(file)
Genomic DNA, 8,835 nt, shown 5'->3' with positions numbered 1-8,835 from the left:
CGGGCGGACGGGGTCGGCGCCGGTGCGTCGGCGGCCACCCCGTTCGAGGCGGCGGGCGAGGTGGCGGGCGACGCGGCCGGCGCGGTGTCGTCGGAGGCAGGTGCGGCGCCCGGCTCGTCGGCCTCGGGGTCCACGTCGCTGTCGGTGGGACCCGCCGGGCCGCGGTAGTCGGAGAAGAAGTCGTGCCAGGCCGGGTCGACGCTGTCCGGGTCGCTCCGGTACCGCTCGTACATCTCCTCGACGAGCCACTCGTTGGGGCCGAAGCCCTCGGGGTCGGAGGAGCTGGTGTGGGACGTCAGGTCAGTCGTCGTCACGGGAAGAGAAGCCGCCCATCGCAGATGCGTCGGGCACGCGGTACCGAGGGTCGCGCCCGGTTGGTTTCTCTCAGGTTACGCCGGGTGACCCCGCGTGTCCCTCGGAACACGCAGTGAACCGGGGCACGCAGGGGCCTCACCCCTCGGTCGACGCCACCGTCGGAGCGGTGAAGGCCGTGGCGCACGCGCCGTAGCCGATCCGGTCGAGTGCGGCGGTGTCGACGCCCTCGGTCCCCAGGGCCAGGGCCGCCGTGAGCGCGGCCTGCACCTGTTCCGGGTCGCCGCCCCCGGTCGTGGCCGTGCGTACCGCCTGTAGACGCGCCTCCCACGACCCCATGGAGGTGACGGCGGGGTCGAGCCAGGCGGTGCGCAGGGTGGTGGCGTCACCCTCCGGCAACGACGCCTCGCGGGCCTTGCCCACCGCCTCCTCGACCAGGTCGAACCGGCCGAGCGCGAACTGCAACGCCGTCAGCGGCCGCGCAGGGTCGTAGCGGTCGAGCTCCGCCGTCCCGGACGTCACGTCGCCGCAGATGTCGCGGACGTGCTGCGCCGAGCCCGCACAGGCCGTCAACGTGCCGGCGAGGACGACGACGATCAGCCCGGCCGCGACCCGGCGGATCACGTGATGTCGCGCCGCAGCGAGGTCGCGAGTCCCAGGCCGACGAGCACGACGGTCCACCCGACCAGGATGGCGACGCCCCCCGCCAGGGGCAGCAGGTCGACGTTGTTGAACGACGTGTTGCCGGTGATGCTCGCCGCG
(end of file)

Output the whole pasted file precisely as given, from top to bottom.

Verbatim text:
Genomic DNA, 8,835 nt, shown 5'->3' with positions numbered 1-8,835 from the left:
CGGGCGGACGGGGTCGGCGCCGGTGCGTCGGCGGCCACCCCGTTCGAGGCGGCGGGCGAGGTGGCGGGCGACGCGGCCGGCGCGGTGTCGTCGGAGGCAGGTGCGGCGCCCGGCTCGTCGGCCTCGGGGTCCACGTCGCTGTCGGTGGGACCCGCCGGGCCGCGGTAGTCGGAGAAGAAGTCGTGCCAGGCCGGGTCGACGCTGTCCGGGTCGCTCCGGTACCGCTCGTACATCTCCTCGACGAGCCACTCGTTGGGGCCGAAGCCCTCGGGGTCGGAGGAGCTGGTGTGGGACGTCAGGTCAGTCGTCGTCACGGGAAGAGAAGCCGCCCATCGCAGATGCGTCGGGCACGCGGTACCGAGGGTCGCGCCCGGTTGGTTTCTCTCAGGTTACGCCGGGTGACCCCGCGTGTCCCTCGGAACACGCAGTGAACCGGGGCACGCAGGGGCCTCACCCCTCGGTCGACGCCACCGTCGGAGCGGTGAAGGCCGTGGCGCACGCGCCGTAGCCGATCCGGTCGAGTGCGGCGGTGTCGACGCCCTCGGTCCCCAGGGCCAGGGCCGCCGTGAGCGCGGCCTGCACCTGTTCCGGGTCGCCGCCCCCGGTCGTGGCCGTGCGTACCGCCTGTAGACGCGCCTCCCACGACCCCATGGAGGTGACGGCGGGGTCGAGCCAGGCGGTGCGCAGGGTGGTGGCGTCACCCTCCGGCAACGACGCCTCGCGGGCCTTGCCCACCGCCTCCTCGACCAGGTCGAACCGGCCGAGCGCGAACTGCAACGCCGTCAGCGGCCGCGCAGGGTCGTAGCGGTCGAGCTCCGCCGTCCCGGACGTCACGTCGCCGCAGATGTCGCGGACGTGCTGCGCCGAGCCCGCACAGGCCGTCAACGTGCCGGCGAGGACGACGACGATCAGCCCGGCCGCGACCCGGCGGATCACGTGATGTCGCGCCGCAGCGAGGTCGCGAGTCCCAGGCCGACGAGCACGACGGTCCACCCGACCAGGATGGCGACGCCCCCCGCCAGGGGCAGCAGGTCGACGTTGTTGAACGACGTGTTGCCGGTGATGCTCGCCGCG